Is a King Charles dog good with other dogs?

OK so I already have a 11 month old king charles femalewho is beautiful and gets along fine with other dogs! I’m thinking of getting another pup- possibly a jack russel (also a female). Does anyone know whether they are good with other dogs?


Answer #1

It’s a deal Phrannie. :)

My “pet” peeve (pun intended) is when people cross breed and call them designer breeds.

Welcome to the board, but I must confess it can become addictive. I wasn’t too sure about this site at first, but now it has become a site that I visit most days. :)

Answer #2

Hey Phrannie,

I am in awe that you are active in rescue. What a noble cause! Sounds like you are the go to person for this answer. :) Sorry if my answer came off sounding rude or anything, what I tried to say didn’t come out right. I admire what you’ve done with animals. You rock! :)

Answer #3

I left out the most important part…the question…It wouldn’t be your spaniel who’d have the problem with the JRT, if it’d be anything, it’d be the other way around…:)


Answer #4

Well, I wish your mind was in everyone else’s but it’s not. Most dogs are not spayed or neutered. It would be good if they were. But there are tons of unwanted dogs and cats born every year. Don’t trick yourself into thinking that all dogs and cats will be neutered.

Answer #5

depend on the dog – ask whoever you buy the puppy from if it gets along with others. if they can’t answer, then experiment – but don’t stereotype one breed.

Answer #6

FOUND this comment on the Internet

Some of the time these little dogs don’t get along well with other pets such has cats. Even though they are just playing here it can become hazardous to the cat as the pup gets older. This is not to say that you can not have any other pets , but to warn you that they may not get along. We have had very little trouble with the ones that the Jack Russells have grown up or grew up with them around. The place we live at now had quite a few cats that got left on the place when we bought it(to wild to cacth). They would run from our Jack Russells bad mistake, that just gave our Jacks something to chase. Needless to say they didn’t all make it.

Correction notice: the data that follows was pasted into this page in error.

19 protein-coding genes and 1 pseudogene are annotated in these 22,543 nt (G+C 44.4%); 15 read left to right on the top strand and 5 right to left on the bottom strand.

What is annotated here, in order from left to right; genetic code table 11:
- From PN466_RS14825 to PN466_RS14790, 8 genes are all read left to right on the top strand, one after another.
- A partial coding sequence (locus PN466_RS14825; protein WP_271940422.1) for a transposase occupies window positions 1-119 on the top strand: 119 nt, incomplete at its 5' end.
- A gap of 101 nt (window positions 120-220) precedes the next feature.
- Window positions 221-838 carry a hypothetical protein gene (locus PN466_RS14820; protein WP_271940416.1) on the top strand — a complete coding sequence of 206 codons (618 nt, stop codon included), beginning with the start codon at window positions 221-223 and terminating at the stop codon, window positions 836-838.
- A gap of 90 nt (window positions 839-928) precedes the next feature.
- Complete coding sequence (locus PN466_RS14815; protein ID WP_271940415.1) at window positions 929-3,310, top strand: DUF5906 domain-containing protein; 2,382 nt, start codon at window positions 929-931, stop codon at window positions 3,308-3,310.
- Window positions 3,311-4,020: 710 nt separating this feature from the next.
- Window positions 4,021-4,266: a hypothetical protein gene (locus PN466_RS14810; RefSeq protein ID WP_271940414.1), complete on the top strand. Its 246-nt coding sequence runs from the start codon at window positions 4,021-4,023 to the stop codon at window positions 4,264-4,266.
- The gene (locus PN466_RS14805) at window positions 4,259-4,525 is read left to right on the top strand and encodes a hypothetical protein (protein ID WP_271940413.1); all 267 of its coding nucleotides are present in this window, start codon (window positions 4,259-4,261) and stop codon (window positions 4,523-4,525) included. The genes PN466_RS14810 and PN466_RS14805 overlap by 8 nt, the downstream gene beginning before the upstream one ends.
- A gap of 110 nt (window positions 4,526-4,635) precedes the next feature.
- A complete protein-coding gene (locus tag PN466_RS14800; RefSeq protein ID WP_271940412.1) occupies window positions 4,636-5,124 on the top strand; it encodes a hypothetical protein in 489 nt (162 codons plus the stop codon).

Answer #7

No problem, I’m new here, so nobody knows who I am, what I do, or how I think…I forget that, myself…:)

What started out for me as “offering a helping hand” once, has evolved into a “cause” that’s lasted 36 years…I’ll make ya a promise…if we get a question about purposely breeding crossbred pets, or some other irresponsible folly, I’ll have your back…and hopefully you have mine…two is stronger than one.


Answer #8

Don’t worry that I will delude myself into thinking most cats and dogs are neutered and spayed. I’ve been an active in “rescue” for over 30 years…and have driven thousands of miles delivering and transporting those “throw away” pets to new owners.

The very fact that this person asked about the JRT breed, BEFORE she got one, intimated to me that she is a responsible dog owner, and deserved an honest answer…two females are more likely to fight, just as two males are more likely to fight. AND terriers are more likely to be dog aggressive than other groups.


Answer #9

Well…you’d probably want to get a male, so the chances of fighting are less…but that doesn’t mean there won’t be any.

JRT’s (actually, most of the terrier breeds) tend to be more dog aggressive, than say a hunting dog, or a herding breed. With Airedales and JRT’s at the top of that list, as the most aggressive.

Don’t make the mistake of thinking that because JRT’s are little, that they’ll want to be a companion lap dog…A JRT will run circles around you…they are active in the extreme…and smart…don’t plan on sitting around watching TV with it, unless you’ve given it a LOT of exercise during the day…EVERY day.


Answer #10

They don’t get pregnant if they are neutered and spayed…which in my mind, ALL companion animals should be.


Answer #11

Well, if she got a male there would be chances for puppies…

Answer #12